Life Story: Maria Sibylla Merian2022-07-08T10:22:18-04:00
Portrait of Maria Sibylla Merian

Jacobus Houbraken from Georg Gsell, “An occupational portrait of Maria Sybilla Merian,” 1700, Das Insektenbuch. Leipzig Frankfurt am Main: Insel Verlag, 1991.

“Plate 11,” Maria Sibylla Merian

“Plate 11,” Maria Sibylla Merian, Metamorphosis insectorum surinamensium, 1705. Amsterdam: by the author as well as by G. Valck, Smithsonian Libraries.

Maria Sibylla Merian was born in 1647 in Frankfort am Main, a city in what is now Germany. She was raised in a family of famous publishers and artists that had connections all over Europe.

Maria Sibylla enjoyed a very privileged childhood. Along with the traditional girl’s education of reading, writing, and household tasks, she learned to paint and print books and pictures alongside her brothers. But when her brothers were allowed to travel around Europe to finish their artistic education, Maria Sibylla was held back because girls of her social standing were not allowed that kind of freedom.

Instead, Maria Sybilla found inspiration in her own backyard. At the age of 13, she began to collect and study insects. She was fascinated by the metamorphosis, or changes, that insects underwent over the course of their lives. Her first serious study was a collection of drawings and descriptions of the life cycle of silk worms. She was able to collect many silk worm samples because her uncle was a silk manufacturer. Her family was a bit confused by her love of insects, but they were impressed by her artwork and encouraged her studies.

In 1665, when Maria Sibylla was 18 years old, she married John Andreas Graff, her stepfather’s apprentice. Three years later, she gave birth to their first daughter, Johanna. In 1670, the small family moved to the city of Nuremberg, John’s hometown. Maria Sibylla’s reputation as an artist spread quickly in her new city, and she started teaching other young women how to paint and draw. She also studied the plant and insect life of Nuremberg, and continued to create her art. In 1675, her husband published Maria Sibylla’s first book, a collection of flower and plant illustrations intended to be used as models and patterns for works of art and embroidery. A woman publishing a book was a very big deal, but Maria Sibylla was already hard at work preparing something much more ambitious.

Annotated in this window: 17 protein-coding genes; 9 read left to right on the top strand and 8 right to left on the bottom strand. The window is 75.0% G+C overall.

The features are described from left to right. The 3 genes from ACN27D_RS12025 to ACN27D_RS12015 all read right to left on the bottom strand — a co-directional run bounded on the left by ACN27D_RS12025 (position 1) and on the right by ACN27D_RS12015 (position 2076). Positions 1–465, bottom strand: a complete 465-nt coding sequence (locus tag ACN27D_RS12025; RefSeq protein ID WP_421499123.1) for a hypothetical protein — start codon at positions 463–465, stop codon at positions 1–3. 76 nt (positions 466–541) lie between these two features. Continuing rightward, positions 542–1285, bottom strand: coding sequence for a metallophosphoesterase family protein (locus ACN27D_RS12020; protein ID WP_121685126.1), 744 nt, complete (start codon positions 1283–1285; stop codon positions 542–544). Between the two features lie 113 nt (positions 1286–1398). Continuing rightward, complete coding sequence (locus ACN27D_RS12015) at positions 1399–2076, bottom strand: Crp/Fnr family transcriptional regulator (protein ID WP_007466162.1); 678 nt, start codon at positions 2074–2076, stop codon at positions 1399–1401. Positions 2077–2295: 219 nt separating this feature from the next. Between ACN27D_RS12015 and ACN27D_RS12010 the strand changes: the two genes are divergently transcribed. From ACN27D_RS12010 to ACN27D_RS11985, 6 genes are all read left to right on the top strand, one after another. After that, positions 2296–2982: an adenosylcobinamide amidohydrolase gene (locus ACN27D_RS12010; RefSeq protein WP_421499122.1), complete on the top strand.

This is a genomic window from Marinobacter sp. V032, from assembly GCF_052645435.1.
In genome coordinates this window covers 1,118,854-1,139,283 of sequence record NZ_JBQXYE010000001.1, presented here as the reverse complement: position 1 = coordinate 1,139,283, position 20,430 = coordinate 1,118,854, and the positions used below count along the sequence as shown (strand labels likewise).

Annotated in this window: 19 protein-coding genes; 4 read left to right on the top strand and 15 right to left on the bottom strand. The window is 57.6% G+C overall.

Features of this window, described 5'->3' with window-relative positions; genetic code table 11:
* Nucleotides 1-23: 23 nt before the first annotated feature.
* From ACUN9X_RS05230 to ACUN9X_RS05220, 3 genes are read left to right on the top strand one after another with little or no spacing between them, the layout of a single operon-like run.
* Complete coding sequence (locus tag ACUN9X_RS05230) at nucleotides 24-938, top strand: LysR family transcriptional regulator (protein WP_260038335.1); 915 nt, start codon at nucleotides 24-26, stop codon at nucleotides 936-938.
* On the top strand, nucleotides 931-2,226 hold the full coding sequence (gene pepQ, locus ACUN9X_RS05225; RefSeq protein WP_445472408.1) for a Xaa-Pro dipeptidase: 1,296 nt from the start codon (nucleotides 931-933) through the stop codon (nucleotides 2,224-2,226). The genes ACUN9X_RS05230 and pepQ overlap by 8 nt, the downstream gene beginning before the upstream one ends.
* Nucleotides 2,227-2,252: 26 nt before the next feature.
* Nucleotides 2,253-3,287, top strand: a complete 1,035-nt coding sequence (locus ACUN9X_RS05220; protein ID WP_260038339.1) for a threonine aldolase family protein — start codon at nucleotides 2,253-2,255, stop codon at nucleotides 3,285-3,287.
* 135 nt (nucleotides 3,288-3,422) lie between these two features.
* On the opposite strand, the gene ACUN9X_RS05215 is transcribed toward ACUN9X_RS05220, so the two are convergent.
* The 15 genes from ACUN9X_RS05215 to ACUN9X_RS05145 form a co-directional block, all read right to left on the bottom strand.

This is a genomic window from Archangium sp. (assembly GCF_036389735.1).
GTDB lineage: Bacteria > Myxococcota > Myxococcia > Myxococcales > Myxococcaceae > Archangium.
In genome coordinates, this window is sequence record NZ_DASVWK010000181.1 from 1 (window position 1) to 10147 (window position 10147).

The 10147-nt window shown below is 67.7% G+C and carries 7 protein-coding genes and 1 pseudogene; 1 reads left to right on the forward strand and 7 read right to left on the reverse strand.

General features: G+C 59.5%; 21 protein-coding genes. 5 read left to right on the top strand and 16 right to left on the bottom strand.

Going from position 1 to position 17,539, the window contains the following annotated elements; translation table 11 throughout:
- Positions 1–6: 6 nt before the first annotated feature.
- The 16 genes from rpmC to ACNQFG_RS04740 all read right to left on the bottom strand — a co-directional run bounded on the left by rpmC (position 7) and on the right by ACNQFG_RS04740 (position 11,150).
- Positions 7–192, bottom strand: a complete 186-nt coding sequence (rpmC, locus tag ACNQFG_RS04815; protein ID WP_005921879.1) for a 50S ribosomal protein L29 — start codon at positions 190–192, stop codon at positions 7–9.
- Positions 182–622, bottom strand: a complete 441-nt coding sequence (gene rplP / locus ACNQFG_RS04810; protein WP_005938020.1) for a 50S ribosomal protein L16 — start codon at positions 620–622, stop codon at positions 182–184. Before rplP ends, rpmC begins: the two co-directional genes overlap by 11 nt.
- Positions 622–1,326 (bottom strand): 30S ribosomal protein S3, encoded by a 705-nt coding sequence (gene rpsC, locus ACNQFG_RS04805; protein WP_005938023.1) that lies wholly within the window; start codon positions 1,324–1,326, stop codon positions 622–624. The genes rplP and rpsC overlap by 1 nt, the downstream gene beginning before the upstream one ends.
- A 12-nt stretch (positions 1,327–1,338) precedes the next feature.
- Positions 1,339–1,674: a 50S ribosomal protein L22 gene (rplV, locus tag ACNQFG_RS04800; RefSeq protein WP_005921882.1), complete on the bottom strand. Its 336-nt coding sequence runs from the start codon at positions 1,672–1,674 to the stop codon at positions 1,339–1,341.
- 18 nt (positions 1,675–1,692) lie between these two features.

In 1679, just a year after the birth of her second daughter, Dorothea, Maria Sibylla published her first scientific book, The Wonderful Transformation and Singular Flower Food of Caterpillars … Painted from Life and Engraved in Copper. In each illustration, Maria Sibylla painted the entire life cycle of her subject, from egg to larva (caterpillar), to pupa (chrysalis), to butterfly or moth. She painted all of these different stages around the plant that was the subject’s main source of food, and wrote a short text describing her observations. This was not just a book of illustrations, but a book intended to share what she had learned with others. Her work impressed male scientists and established Maria Sibylla as an important new voice in the growing field of entomology, the study of insects.

In 1685, Maria Sibylla left her husband and took her daughters to join a radical Christian community. Her husband chose to divorce her rather than join them. Maria Sibylla and her daughters lived with the community for six years, but eventually she grew frustrated that the community did not value education and scientific exploration. She moved to Amsterdam, and began the process of building a new life.

Amsterdam in the 1690s was one of the intellectual capitals of Europe, and Maria Sibylla quickly re-established herself as an important artist and entomologist. She made money to support her family by teaching and selling her works of art. When her eldest daughter married a merchant, she used his trade connections to collect insect specimens from the Americas. Maria Sibylla grew tired of studying the long-dead New World specimens that she could obtain in Amsterdam. She wanted to observe the entire life cycle of her subjects, to understand how they interacted with the world around them. So in 1699, she sold her entire stock of art and specimens and used the funds to buy passage to the Dutch colony of Suriname on the northeast coast of South America. This decision was remarkable for two reasons: it was unheard of for a woman to take such a journey without the support of male family, and it was also unprecedented for a scientist to fund their own excursion.